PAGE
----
1.25.2017

A slow self-destruction courtesy of social media



I know I used to write on this blog pretty frequently. Often, the topics were congenial or trivial. Mom stuff, you know. As I pursued my business, I had less and less time for personal writing. Some days I wish I were better at balancing motherhood and business ownership while continuing in my pursuits of hobbies that bring me joy, but for now, I have to settle on work being the hobby that brings me joy. I know that in a few years, as the kids get older, I'll have more time for the pursuit of things that set my soul on fire.

Sometimes, though, things get so heavy or concerning that the only way I know to cope is to write. Lately, that's all I've done, I know. I apologize to those (two) of you still actually reading my blog who don't do heavy blog posts or hot topics. This is what I've got to offer right now.


Donald Trump won. I won't go so far as to say that he won fair and square because that seems slightly insane when he lost the popular vote by millions. But he won in accordance with our current voting system. I haven't been silent about my dislike of the man, of his policies or of the message we sent to the world by electing him. But I have been using the wrong platform to do it.

I took my normal December break from social media and found myself anxious and unsure come January 1st. It had been a glorious month without the drama, noise and vitriol that I'd become so accustomed to. Tim decided he was done all together. After thinking on it for a few days, I decided I'd go back to Instagram but stay far away from Facebook.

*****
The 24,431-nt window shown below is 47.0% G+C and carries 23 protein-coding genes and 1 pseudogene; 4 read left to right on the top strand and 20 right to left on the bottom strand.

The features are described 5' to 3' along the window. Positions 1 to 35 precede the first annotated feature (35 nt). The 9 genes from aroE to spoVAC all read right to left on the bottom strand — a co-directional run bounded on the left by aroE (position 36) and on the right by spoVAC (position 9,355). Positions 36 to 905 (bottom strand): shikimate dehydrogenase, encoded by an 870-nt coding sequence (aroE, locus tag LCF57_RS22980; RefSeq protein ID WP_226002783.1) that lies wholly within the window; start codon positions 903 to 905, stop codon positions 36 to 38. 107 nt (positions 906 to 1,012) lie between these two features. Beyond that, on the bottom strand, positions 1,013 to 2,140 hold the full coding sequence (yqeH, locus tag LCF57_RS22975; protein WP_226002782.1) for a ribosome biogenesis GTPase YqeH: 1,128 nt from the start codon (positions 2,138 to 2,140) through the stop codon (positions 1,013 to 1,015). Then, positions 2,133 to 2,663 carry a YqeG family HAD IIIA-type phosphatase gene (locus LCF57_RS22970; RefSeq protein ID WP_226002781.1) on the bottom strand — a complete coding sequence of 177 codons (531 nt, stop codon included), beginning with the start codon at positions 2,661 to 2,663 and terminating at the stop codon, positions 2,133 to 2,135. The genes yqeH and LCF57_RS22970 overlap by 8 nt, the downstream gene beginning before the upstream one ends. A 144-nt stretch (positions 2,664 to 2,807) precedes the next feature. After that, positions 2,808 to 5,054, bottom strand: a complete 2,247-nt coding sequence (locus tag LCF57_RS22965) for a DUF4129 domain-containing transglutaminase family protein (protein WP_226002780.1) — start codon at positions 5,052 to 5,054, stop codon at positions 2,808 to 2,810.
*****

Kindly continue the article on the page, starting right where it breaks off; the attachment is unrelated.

Then the inauguration happened. The weight of that day hung so heavy in the air that I felt an absolute compulsion to check in on Facebook. As Tim said, "Like so many others, I lived in an echo chamber of like-minded folks and was, quite literally, waiting with bated breath for the next racist or obtuse comment from a public figure or Facebook friend. The anger and indignation is addicting."

Addicted to anger and indignation? Yes! I think we all are in this day and age of social media, aren't we? In the midst of so much political division on the heels of what is going to obviously go down as a (negatively) historic presidency, we don't even know what to do with all these emotions. (I know some of you think that's dramatic, but this is historic stuff and nothing like any other election I've witnessed in my lifetime - our president has no filter!) I don't personally know more than two or three people who actually liked Donald Trump. I know a few more who voted for him because they felt like they had no other choice, but even so, people are unhappy and disillusioned with the state of politics in this country. Without clear, actionable steps, we find ourselves yelling and fighting on social media, desperately trying to find more and more facts to support our own positions, even going so far as to ignore the blatant, ahem, alternative facts because they align with our viewpoints. 

Ever since logging back on a few days ago, I've been spiraling right back down into a pit of despair, anger, hopelessness and disgust. Such disgust that I've actually been on the verge of throwing up all day. I texted my husband this morning to tell him that I was so anxious I was about to actually vomit and I realized that things have gotten completely out of control. While I don't want to bury my head in the sand, I also have come to recognize that my own personality is not well-suited for the incessant drama and noise of Facebook.